NT enjoys return to new, not old, normal
The streets of Darwin and Alice Springs have a sense of normality again with cafes and restaurants allowed to serve dine-in customers but the Northern Territory is unlikely to open its borders in the short term.
The Northern Territory lifted a range of coronavirus pandemic restrictions on Friday allowing businesses to reopen that had been shut for 53 days.
The lockdown restrictions in the NT have been less onerous than in the rest of the nation, especially in the eastern states, with Territorians freer to move about and see other people since businesses such as restaurants and gyms were shut down on March 23.
Now the Territory has relaxed it's restrictions more than anyone else, which Health Minister Natasha Fyles said on Monday, was about "accepting we couldn't keep living the way we were, we needed to balance that risk ... get back out and have some type of normal life
The Territory has had 30 coronavirus cases but no community transmission or deaths and only two active cases, involving defence force members who returned to Darwin from the Middle East on May 1.
It is hoped that resources can now be free to be thrown at the economic crisis.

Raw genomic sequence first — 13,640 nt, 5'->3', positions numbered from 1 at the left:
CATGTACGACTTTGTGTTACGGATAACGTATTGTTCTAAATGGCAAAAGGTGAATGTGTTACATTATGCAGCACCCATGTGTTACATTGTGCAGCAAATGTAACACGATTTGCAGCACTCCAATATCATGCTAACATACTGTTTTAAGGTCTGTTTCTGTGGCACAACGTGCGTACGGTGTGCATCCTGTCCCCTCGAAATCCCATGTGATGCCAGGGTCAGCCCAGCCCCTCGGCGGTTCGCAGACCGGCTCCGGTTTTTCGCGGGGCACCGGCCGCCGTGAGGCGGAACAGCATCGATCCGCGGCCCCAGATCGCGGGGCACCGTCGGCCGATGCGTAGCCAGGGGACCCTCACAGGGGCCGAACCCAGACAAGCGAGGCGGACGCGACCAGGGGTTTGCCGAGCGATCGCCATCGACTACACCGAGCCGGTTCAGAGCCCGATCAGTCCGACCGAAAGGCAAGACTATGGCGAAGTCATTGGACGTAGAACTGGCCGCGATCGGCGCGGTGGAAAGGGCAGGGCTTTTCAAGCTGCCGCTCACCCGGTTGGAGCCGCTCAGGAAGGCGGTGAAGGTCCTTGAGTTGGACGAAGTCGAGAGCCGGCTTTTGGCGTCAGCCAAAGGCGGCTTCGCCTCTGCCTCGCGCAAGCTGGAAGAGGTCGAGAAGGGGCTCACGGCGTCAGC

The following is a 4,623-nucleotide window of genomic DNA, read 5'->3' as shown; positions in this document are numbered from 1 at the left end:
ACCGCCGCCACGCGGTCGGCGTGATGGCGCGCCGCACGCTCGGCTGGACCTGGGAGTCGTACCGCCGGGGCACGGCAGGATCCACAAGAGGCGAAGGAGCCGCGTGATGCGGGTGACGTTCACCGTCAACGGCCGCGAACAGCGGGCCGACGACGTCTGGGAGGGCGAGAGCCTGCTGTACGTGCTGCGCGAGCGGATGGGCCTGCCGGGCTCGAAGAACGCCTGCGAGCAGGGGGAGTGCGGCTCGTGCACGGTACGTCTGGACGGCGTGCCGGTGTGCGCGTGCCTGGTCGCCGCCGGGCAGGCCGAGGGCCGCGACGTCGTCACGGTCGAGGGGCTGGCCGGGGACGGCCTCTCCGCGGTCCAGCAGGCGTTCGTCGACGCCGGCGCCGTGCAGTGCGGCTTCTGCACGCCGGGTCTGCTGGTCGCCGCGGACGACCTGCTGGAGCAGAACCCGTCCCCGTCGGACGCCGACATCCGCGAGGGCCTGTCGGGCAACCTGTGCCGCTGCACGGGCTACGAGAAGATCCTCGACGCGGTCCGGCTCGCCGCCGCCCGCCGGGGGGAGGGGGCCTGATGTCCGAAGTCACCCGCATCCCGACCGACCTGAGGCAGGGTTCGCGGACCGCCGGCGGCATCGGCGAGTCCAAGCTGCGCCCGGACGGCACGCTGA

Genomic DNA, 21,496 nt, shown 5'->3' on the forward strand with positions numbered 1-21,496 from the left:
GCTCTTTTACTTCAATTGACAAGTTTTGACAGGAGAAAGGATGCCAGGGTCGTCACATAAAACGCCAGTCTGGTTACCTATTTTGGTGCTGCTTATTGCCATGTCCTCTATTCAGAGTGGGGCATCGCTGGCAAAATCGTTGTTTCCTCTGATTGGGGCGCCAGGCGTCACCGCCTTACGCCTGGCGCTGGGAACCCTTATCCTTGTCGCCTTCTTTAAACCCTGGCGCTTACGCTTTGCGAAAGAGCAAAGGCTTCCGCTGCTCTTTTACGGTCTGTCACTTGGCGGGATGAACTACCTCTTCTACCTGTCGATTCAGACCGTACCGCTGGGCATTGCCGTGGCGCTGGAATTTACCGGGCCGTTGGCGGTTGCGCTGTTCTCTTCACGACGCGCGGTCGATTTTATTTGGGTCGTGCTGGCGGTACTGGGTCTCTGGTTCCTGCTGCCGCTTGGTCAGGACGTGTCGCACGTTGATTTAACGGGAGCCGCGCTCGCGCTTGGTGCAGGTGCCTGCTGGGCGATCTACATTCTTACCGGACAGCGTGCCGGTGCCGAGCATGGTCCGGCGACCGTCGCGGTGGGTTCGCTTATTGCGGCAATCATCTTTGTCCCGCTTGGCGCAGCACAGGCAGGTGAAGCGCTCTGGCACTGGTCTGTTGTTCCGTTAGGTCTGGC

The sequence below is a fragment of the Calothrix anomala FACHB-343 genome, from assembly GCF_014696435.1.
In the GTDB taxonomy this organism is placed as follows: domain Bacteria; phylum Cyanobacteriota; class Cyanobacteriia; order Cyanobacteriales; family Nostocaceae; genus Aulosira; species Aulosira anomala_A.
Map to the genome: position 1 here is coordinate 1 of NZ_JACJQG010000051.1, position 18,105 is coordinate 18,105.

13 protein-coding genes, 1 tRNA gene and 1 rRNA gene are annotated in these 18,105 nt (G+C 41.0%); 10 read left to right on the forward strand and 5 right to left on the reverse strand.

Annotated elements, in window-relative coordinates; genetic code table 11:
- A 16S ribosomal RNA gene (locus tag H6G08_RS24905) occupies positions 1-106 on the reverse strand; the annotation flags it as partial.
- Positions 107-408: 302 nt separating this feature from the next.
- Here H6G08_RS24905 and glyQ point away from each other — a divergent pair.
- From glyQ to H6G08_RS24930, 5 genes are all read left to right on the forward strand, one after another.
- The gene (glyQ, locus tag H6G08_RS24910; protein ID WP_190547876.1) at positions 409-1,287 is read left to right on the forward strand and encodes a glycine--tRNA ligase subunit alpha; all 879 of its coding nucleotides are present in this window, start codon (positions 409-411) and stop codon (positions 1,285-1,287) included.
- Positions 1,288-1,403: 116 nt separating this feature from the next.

The reason why the Territory was able to open up at the weekend - with further easing to come on June 5 such as allowing people to visits a bar without having a meal and the re-start of contact sports - was because of the closed borders, NT Chief Minister Michael Gunner said.
"We want Territorians to have people visit and get more money going through the economy
"Community transmission is probably the most important rate down south, while there is that random community transmission happening down south how could I have confidence in letting people in?
"Unfortunately the Territory economy is highly reliant on southerners for many reasons ... but you can't do what we've done and then let it all go."
About 3000 people went back to work on Friday, according to the NT Government.
The NT Government has committed more than $100 million to stimulus packages - on top of federal support - to deal with the economic crisis including a generous home improvement scheme giving homeowners who spend $2,000 on renovations up to $6,000 when they use a local tradie.
Ms Fyles said many health professionals were very anxious at the prospect of the NT reopening it's society to what is being described as a "new normal" and their advice had to be respected.
She said people should realise life was not back to an "old normal", social distancing must still be practised and they should download the COVIDSafe app to better track and trace virus outbreaks.
© AAP 2020